California’s biggest individual health insurer, Anthem, treats its customers with remarkable contempt. This blog post is boring, but I think it’s important to occasionally document poor behavior from powerful companies.

I received a letter December 9, “INTENT TO NON-RENEW”. They said I owed them $6.89 and had three weeks to pay up or they’d cancel me, a ten year customer. Except I didn’t owe them money. I pay all those bills automatically, the correct amount had been sent. The exact amount is for “pediatric dental insurance”, something they tacked on this year when they realize they screwed up the ACA requirements. I’m guessing their billing system failed to post one month somehow.

What is so contemptuous is the communication. They go straight from “minor problem” to “we are cancelling your health insurance”, in an officious letter, with no followup. Their customer service is terrible. I finally got through (two separate automated phone systems) to someone who could only vaguely say I look paid up and they have no idea why the letter was sent.

Anthem has a remarkable online bill pay system, BTW. Or rather they don’t, they outsource it to Princeton eCom, a site that looks like a clumsy phishing attempt. It requires a separate login. Your password is limited to 8 characters. For the billing site. Of a health insurance company.

Cancelling health insurance is a big, scary threat. Anthem appears to casually do that because of random billing errors, with no humane communication. I dread what the process will be like if I ever have a significant claim.

life
  2014-12-17 19:45 Z

A friend of mine is buying his first Mac, so here’s a list I made for him for essential software.

  • Chrome for web browsing with LastPass for passwords.
  • Alfred for launching apps, small actions, etc. I can’t imagine using MacOS without it.
  • iTerm2 for terminal windows.
  • Homebrew for Unix tools. It’s not awesome, but the best option.
  • Sublime Text for text editing.
  • nvALT for note taking.
  • Adium for instant messaging.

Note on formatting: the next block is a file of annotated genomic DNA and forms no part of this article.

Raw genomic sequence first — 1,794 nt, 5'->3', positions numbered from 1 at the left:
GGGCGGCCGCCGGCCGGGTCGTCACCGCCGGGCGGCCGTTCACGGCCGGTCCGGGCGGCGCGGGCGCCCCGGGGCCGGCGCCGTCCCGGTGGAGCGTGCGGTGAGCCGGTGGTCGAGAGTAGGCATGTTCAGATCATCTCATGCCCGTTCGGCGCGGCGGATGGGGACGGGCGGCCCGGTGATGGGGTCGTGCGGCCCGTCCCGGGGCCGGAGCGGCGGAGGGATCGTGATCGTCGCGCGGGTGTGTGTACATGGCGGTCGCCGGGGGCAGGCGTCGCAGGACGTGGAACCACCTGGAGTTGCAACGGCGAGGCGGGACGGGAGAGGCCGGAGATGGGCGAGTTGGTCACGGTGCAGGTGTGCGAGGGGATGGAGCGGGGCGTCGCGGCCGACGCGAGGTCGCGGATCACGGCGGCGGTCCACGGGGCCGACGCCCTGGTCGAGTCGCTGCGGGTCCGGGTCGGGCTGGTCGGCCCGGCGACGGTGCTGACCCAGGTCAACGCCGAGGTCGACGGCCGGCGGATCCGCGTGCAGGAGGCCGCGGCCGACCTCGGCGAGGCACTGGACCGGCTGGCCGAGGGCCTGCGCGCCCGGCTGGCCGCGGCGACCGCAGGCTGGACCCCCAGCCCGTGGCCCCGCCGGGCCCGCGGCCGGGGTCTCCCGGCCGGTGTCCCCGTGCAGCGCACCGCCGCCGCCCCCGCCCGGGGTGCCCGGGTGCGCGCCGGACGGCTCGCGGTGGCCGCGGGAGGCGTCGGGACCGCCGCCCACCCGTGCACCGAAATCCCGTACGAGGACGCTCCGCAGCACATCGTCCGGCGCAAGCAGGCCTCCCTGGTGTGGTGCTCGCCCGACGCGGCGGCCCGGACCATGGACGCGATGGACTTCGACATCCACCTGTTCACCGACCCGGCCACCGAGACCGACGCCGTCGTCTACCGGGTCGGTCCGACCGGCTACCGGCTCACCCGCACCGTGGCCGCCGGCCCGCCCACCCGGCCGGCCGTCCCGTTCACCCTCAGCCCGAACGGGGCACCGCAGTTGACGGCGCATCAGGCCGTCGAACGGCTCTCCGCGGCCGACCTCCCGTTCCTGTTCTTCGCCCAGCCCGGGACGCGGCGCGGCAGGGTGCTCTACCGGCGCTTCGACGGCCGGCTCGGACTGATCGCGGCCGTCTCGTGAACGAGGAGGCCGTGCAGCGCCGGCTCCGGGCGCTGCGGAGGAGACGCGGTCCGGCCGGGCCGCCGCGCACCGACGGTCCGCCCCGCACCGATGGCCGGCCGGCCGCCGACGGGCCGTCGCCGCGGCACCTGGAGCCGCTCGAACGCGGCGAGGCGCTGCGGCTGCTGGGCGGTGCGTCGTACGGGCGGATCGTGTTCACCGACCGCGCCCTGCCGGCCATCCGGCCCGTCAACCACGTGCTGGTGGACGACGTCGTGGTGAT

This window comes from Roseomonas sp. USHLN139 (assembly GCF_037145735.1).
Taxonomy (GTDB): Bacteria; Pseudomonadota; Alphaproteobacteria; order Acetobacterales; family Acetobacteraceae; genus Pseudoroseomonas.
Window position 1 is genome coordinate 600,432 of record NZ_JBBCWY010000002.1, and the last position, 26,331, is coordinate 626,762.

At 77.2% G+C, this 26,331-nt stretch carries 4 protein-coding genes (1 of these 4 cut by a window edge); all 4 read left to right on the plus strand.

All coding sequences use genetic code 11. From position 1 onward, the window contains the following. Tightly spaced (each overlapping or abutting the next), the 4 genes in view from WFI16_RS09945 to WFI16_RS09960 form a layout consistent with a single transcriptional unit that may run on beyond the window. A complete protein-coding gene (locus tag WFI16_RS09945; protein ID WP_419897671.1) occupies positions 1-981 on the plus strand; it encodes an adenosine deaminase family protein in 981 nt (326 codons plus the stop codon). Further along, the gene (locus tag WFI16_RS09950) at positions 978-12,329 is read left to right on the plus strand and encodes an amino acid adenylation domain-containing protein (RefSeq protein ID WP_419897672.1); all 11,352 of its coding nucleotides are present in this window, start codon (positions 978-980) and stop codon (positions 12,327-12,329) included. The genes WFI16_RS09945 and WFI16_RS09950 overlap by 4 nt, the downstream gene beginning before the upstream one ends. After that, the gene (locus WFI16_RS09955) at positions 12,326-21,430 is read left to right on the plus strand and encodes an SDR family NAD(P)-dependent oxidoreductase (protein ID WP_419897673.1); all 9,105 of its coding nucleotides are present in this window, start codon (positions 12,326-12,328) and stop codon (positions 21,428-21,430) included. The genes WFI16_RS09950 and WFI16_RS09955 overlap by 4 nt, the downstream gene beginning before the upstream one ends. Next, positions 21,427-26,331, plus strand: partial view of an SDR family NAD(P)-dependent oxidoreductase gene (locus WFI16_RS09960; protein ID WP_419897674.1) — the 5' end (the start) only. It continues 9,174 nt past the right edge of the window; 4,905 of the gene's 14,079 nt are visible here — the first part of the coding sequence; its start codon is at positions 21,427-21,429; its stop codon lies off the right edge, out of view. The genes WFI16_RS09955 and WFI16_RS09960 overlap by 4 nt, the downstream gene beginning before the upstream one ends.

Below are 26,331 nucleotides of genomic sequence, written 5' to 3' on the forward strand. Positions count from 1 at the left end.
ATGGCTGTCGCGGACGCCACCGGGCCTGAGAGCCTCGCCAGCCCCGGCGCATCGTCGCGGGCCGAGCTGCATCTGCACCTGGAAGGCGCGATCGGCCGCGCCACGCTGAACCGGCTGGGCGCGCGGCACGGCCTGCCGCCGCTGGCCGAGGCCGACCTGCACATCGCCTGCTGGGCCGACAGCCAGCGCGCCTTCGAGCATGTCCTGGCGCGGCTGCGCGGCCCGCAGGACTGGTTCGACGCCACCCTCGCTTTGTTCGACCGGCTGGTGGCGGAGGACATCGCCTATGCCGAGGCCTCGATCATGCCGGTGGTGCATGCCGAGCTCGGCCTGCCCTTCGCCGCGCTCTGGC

• VLC for playing video and audio. Plex for networked serving of video.
techmac
  2014-12-05 16:50 Z
culture
  2014-12-03 18:56 Z

I’ve gotten competent at making pizza at home. It’s an easy versatile meal, 15 minutes prep time once you have the dough. I tend to make a sort of puttanesca pizza: capers, olives, anchovies, sauce from a jar (the shame) and some salami. Today was turkey leftover pizza with white sauce, I regret being too timid to try cranberry sauce after baking.

My go-to cookbook is American Pie, specifically the “neo-Neapolitan” dough variant. I’ll make a batch of 5 servings of dough and freeze 4. A stand mixer is a huge help, the dough is very glutenous. I recently learned slicing the mozzerella works better than grating, and so much easier. The dough takes time to ferment, thaw, etc but not much active work.

The challenge of home pizza is our ovens don’t go over 550°F. I get decent results in a home oven on a pizza stone, but Ken just got a Baking Steel from Sur la Table so I gave that a shot. It definitely cooks faster and chars the crust more; too much so, the bottom was about to burn before the edge was fully baked. The steel is heavy, rusts, and needs seasoning like a cast iron skillet. I’m not sure it’s a huge improvement over a clay tile.

Neapolitan-style pizza dough is pretty tempermental. For something different and foolproof this pan pizza recipe works pretty well. A no-knead dough sort of fried up in a cast iron skillet in the oven. It’s not elegant, more of a fast-food style pizza, but it’s delicious and fresh and that is its own reward.

culturefood
  2014-11-29 21:48 Z

Uber’s sure in a shitstorm now. On top of the long standing questions about their treatment of drivers, insurance, regulatory issues, etc they’ve shot themselves in the foot twice this week with ethical lapses. Once with an executive proposing doing “opposition research” on a journalist to discredit her, and again with troubling concerns about the privacy of rider records. I love the Uber product, but it’s clear the company has a serious problem.

Google’s “Don’t be Evil” policy was a valuable guiding principle for us. It was a shorthand for not doing things that were obviously unethical. Uber needs that. “Should we offer our drivers shady subprime loans?” Of course not, that’d be evil. “Should we poach Lyft drivers without worrying how it screws up their ride dispatch?” No, don’t be evil. There’s reasonable debate about exactly what is ethical or acceptable. For instance I’m 100% fine with Uber throwing elbows at corrupt cab companies. But the overriding principle needs to be acting ethically or else you end up with the shitstorm Uber has.